You must start charging VAT on your goods and services the day that you register with HMRC, not that day that you receive your VAT certificate – which can take up to 30 days to arrive. While you are waiting for your VAT certificate you will need to include your sale amount and your VAT amount as a total figure when raising an invoice. Once you receive your VAT number you can state this on your invoices and put the sale amount and VAT amount as two separate figures and then re-issue the invoice to your clients. This means that neither party misses out, as you are able to charge for the VAT amount and your client will have the opportunity to claim the VAT back.
If you are registered for VAT, you are required to complete and submit a VAT return to HMRC every quarter. The VAT return will include the total amount that you have charged in VAT for the period known as your output tax and the amount of VAT that you have incurred on company purchases which is known as your input tax. Once the return is submitted to HMRC they will review your information and if your output tax exceeds your input tax you must pay the difference, but if your input tax exceeds your output tax then your company is entitled to a refund of the difference. You may also be able to claim back VAT on costs that you incurred before you registered for VAT provided that you have the correct records and meet all the requirements, you may want to speak to your accountant for more information.
Companies that are VAT registered are able to claim back VAT that they have incurred on purchases for their business as long as the total amount of VAT incurred (input tax) does not exceed the total amount charged in VAT (output tax). Being VAT registered will make your company appear large and gives it a grander and more professional image compared to non VAT registered companies. When looking for new contracts you will find that some businesses will specify that they will only engage contractors who are working through a limited company and who are VAT registered. Just as you are able to claim back the VAT you have incurred, your clients will also have the opportunity to claim back the VAT on your invoices and so won’t be put off engaging you in a contract because of the extra VAT charge.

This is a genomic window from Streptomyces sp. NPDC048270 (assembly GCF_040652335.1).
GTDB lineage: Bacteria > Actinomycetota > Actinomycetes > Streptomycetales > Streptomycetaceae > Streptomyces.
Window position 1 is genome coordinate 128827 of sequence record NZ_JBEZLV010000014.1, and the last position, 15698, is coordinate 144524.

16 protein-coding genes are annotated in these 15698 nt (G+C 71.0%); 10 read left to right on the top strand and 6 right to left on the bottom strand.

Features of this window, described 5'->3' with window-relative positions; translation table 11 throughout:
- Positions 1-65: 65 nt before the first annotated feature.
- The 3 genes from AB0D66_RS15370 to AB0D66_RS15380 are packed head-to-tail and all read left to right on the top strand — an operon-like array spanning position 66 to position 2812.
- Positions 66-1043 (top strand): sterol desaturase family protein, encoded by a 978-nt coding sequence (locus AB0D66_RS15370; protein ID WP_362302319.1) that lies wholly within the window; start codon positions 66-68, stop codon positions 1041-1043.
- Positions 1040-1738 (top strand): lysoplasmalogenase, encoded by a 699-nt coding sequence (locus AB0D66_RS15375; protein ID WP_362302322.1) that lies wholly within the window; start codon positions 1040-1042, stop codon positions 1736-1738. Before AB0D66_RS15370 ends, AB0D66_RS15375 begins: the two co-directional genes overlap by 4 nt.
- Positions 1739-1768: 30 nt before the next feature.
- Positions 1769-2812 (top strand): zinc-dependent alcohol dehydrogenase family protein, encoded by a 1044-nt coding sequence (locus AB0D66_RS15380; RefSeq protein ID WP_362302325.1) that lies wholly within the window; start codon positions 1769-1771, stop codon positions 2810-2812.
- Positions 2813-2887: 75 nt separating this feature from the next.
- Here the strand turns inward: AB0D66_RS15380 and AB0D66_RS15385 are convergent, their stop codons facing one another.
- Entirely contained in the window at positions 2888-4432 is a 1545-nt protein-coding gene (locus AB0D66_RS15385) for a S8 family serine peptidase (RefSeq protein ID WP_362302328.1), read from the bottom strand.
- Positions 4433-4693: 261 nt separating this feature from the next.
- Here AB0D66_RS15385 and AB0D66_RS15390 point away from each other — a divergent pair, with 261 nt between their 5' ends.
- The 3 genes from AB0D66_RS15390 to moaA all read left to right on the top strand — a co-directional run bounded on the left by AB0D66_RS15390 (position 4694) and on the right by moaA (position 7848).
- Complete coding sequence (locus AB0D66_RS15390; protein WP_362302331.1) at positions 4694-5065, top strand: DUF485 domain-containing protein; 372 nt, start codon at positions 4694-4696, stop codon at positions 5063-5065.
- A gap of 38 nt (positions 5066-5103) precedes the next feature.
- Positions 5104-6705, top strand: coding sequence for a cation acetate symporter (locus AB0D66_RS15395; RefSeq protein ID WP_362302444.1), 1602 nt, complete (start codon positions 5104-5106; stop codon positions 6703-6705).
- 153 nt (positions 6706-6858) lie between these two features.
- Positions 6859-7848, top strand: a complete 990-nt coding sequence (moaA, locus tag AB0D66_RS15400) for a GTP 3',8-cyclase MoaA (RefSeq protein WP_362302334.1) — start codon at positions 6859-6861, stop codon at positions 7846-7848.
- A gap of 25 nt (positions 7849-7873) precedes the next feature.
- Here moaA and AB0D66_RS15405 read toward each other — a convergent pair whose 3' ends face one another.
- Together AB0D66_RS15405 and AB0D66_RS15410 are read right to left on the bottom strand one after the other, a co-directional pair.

The information above is based on the standard VAT scheme. However, the introduction Flat Rate VAT Scheme has changed the nature of VAT for many contractors. scheme was introduced by the government to simplify VAT for small businesses and is especially beneficial to those that provide a service and therefore do not have a large amount of company expenses – namely contractors. You can find more information in our guide to the Flat Rate VAT Scheme.
Those who are part of the Flat Rate VAT Scheme charge VAT on their invoices at the standard rate of 20%, but are only required to pay back HMRC at a lower rate. Previously, under the Flat Rate VAT Scheme, the amount you paid was determined by the type of service you provide. However, contractors under the ‘limited cost trader’ category will be subject to the 16.5% rate (correct as of April 2022).
A limited cost trader is defined as one whose gross expenditure on relevant goods is either:
• less than 2 % of their VAT inclusive turnover or
• greater than 2% but less than £1,000 per annum. You can check to see whether you meet the criteria on HMRC’s website.
We hope that this guide has helped to shed some light on the basics of VAT, but if you have any questions or would like more information please contact a member of our new business team on 01253 362062.